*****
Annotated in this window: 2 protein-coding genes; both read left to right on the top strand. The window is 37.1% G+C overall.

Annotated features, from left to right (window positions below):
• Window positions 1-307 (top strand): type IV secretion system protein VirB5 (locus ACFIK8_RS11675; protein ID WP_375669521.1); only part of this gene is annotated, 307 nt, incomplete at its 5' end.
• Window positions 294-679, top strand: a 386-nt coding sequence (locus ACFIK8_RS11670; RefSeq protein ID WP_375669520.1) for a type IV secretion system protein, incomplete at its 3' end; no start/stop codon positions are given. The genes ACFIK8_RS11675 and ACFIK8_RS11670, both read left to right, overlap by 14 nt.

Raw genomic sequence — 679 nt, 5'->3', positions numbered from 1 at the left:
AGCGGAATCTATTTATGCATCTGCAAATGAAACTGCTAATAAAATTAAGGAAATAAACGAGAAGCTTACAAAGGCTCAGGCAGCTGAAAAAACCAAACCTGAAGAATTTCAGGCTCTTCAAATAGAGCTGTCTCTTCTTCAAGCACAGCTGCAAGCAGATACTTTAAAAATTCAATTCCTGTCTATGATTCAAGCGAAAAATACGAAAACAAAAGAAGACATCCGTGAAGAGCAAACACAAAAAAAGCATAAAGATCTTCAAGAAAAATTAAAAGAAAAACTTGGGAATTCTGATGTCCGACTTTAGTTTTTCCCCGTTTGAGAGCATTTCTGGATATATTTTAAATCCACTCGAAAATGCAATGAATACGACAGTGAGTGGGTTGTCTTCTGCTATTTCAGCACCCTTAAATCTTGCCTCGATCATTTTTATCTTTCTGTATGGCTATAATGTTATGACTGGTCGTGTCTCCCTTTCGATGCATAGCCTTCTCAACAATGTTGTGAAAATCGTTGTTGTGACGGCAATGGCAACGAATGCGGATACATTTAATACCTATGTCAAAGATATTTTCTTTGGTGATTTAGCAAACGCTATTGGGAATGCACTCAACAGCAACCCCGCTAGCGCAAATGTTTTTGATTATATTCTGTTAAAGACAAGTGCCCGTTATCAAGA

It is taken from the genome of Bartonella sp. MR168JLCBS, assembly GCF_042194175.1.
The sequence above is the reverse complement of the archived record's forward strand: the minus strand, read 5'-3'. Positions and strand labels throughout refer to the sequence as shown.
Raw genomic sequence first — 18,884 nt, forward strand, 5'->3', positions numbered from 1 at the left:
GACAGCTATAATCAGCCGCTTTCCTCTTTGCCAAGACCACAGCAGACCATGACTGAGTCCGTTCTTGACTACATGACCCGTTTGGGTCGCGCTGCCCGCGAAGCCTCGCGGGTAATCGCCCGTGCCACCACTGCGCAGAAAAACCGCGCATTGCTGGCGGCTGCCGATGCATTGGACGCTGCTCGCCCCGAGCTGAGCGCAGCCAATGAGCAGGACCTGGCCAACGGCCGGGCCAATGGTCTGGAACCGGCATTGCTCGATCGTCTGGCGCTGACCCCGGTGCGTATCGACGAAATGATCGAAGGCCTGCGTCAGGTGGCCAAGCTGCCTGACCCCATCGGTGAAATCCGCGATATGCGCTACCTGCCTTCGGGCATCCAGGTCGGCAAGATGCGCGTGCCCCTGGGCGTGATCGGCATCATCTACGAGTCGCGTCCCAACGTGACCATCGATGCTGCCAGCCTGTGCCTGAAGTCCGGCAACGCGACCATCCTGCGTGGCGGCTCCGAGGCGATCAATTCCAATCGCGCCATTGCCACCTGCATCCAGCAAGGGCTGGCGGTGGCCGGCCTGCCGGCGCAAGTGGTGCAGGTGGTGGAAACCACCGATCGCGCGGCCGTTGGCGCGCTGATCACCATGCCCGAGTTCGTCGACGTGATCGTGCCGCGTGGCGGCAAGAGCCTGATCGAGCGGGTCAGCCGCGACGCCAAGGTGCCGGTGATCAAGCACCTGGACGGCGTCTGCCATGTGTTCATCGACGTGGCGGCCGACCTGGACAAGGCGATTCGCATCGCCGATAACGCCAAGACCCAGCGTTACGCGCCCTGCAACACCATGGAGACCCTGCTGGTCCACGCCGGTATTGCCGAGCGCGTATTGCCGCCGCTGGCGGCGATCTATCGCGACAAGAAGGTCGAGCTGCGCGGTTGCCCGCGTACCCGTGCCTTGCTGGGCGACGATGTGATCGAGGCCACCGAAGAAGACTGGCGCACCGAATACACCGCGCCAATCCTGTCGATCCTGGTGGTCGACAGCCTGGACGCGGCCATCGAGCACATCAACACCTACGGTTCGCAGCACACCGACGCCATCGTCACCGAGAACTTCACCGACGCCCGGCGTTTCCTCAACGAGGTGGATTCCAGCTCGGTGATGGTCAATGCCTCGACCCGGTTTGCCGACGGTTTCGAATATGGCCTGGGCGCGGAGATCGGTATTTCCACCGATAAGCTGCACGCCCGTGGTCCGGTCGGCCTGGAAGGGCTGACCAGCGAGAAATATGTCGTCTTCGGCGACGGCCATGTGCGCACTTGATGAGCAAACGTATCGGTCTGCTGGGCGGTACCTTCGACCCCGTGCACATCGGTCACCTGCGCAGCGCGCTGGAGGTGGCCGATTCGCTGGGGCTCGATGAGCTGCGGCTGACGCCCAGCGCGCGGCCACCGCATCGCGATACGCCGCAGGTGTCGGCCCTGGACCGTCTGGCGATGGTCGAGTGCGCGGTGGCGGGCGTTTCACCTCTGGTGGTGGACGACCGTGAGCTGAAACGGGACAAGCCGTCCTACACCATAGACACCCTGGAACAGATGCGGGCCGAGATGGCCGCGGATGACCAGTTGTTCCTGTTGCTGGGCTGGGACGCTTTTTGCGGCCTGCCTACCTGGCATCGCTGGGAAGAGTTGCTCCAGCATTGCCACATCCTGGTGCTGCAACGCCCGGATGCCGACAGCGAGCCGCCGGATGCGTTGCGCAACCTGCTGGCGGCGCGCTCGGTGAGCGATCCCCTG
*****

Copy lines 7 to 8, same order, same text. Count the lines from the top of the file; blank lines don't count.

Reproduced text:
It is taken from the genome of Bartonella sp. MR168JLCBS, assembly GCF_042194175.1.
The sequence above is the reverse complement of the archived record's forward strand: the minus strand, read 5'-3'. Positions and strand labels throughout refer to the sequence as shown.